The SCAD-Atlanta Arts Forum 2008 was an amazing success, and we can thank our wonderful guest artists (and former SVA roommates) Yuko Shimizu and James Jean for blowing us all away.
Thursday night's event was a forum that began with a presentation of each artist's work: Eric Canete and Andrew Robinson represented the Comic Book/Sequential side, and Yuko and James spoke about their illustration work. Of course James has done a good bit of Comic cover work, particularly his ongoing Fables cover art. After the show-and-tell, they fielded questions about their lives and their work. The insights they revealed were often poignant, sometimes funny, and always valuable for students to hear. If you missed it, you missed a wonderful night of amazing work and thoughtful discourse about the life of a small group of successful artists who got to their lofty stations not by luck or sleight-of-hand, but by hard work and perseverance.
Yuko Shimizu condensed a 7-week course on "Illustration as Business" into a two-hour Crash-Course on Portfolios, self-promotion, effective web site design, client relations and the good and bad aspects of hiring an agent. Yuko is not only an amazing illustrator, but she has a degree in marketing as well, so her word is gold when it comes to getting your name out there in the most effective and efficient ways possible.
Yuko is an amazing communicator and teacher. She's only been in the illustration business for a few years but her insight into the world of illustration as an artform and a business is borne of her experience in the Public Relations and Marketing business in Tokyo.
A good mix of students from Savannah and Atlanta were in Yuko's workshop, and happily pored over her portfolio and promotional materials as she spoke.
Some admiring fans from Savannah visit with Yuko.
James Jean passes the SKETCHTRAVEL torch to Yuko. It is being passed to prominant artists and illustrators around the world; they will each do a spread in the book and pass it on until the book is completed. It will eventually be auctioned off, and will also be reproduced as a limited edition art book...it's just getting started and it's already amazing. Save up; it will be worth every penny!
During Yuko's Business workshop, James spent some quality time with students going over their portfolios. Here we see him ripping into Drew's work, and Drew's loving every minute of it!
James offered advice as to composition, color palette and drawing, and recommended other artists and illustrators to study for inspiration. His depth of knowledge as regards the masters of art and illustration is beyond remarkable. Clearly, he is as much a student of art and illustration as he is a practitioner.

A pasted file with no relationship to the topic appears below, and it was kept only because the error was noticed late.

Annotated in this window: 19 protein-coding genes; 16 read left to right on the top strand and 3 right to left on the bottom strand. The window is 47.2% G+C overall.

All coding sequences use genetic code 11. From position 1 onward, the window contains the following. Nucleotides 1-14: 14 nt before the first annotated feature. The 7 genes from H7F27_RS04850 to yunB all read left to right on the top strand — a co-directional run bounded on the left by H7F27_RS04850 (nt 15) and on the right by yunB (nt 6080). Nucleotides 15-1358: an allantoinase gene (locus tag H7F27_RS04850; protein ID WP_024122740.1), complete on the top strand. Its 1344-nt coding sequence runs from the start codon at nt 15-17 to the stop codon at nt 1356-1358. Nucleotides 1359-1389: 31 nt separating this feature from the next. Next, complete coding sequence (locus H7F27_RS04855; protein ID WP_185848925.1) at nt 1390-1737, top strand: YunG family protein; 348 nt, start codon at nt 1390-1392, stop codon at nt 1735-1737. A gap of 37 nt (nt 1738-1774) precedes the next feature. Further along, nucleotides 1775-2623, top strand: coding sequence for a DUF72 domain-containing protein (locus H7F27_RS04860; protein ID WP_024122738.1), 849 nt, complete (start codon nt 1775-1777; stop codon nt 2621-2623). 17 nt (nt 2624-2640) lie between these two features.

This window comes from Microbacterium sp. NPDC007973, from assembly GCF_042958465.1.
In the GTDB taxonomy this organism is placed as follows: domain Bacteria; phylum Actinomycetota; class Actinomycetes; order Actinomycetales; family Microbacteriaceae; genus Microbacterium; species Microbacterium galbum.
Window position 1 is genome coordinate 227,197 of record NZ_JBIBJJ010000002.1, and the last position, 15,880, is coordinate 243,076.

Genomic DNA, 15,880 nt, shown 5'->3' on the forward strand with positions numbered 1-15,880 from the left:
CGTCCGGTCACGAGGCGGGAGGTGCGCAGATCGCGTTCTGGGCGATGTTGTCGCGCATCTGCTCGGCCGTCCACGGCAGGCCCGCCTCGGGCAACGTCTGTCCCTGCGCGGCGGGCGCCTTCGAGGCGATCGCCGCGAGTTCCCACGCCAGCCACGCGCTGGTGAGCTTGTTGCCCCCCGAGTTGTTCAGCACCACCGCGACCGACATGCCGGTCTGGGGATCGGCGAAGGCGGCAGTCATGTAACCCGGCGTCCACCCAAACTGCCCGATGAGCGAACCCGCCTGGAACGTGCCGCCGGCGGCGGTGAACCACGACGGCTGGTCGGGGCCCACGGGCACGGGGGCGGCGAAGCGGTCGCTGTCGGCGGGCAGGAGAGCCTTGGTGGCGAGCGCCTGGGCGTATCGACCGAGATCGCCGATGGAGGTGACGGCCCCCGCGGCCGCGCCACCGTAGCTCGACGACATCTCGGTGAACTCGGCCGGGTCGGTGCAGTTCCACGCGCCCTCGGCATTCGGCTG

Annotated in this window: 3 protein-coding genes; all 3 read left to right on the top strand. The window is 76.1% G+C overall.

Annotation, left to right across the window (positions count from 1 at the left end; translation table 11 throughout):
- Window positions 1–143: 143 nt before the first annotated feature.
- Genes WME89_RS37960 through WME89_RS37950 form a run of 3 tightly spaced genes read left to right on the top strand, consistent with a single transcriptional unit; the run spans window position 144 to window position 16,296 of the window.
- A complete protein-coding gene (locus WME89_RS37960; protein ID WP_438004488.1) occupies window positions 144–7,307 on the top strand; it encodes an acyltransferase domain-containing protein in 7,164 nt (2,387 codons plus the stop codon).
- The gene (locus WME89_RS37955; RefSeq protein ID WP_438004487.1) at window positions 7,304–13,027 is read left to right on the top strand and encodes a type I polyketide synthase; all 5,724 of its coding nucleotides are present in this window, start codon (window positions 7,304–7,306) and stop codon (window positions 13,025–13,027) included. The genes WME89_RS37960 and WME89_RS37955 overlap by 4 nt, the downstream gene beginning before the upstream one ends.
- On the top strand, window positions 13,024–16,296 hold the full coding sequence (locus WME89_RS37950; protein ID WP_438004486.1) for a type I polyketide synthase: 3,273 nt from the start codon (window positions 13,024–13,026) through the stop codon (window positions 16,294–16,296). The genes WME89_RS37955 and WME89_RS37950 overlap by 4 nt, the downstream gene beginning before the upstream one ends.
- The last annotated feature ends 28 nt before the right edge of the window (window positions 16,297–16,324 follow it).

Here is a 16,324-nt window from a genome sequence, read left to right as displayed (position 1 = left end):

Erik knows he's on the chopping block next...he can't wait!
James is praying that he doesn't totally bomb during his demo. No wonder, since he's being forced to use a Mac (which he hates) and a Cintiq (which he's never used) all while holding a microphone. Not an easy task.
James scanned a beautiful little graphite drawing (48 bit RGB) and showed everyone how to adjust the image for optimum results.
He then went through several different colorizing and texturizing techniques to give the piece dimension, a cohesive and interesting color palette, and an organic feel with various layers, creative use of blending modes and colorization of the linework.
James signing Rod Ben's Process Recess book. Jay, Julie, Erik and Yuko are looking at the new Illustrators Annual that features James's cover. Sweet!
After James's demo, he raffled off 10 signed prints. Can you tell Goni was glad to get one?
The Illustrators weren't the only folks doing incredible things; on Friday, Eric Canete had his audience entranced as one of his famous 90-minute drawings materialized right before our eyes.
On Saturday he held an amazing Story Telling workshop for which he produced an incredible handout that covered everything from blocking, framing, perspective, rhythm, you name it. It was like a full-blown course condensed into a 90-minute marathon. Yuko sat in on Eric's Saturday workshop and confessed that until this morning she knew very little about storytelling but came away with a clear understanding of it. Nice work, Eric!
Andrew Robinson also did a terrific workshop on several of his painting techniques, keeping Doug, Heather and Shawn mesmerized. He had several pieces in process, using alcohol to lift acrylic layers to reveal lighter values below. He also did magazine transfers using gloss gel medium as a binding agent; magazine images or text elements are "glued" to the substrate with gloss gel medium and allowed to dry for 30 minutes. The back of the magazine paper is then sanded lightly to make it more receptive to water. Water is painted on the magazine prints to saturate the paper, which is slowly rubbed off until the ink of the image is all that remains embedded in the gel medium. It can then be further manipulated with traditional media such as oils or acrylics.
Heather and Yuko: BFF!
Again, we can't thank James Jean, Yuko Shimizu, Eric Canete and Andrew Robinson enough for their generosity in sharing their talent, knowledge and insight with us this week. It was an incredible few days, and we will be forever grateful to them.
Best Wishes to you all,
The Faculty and Students of Scad- Atlanta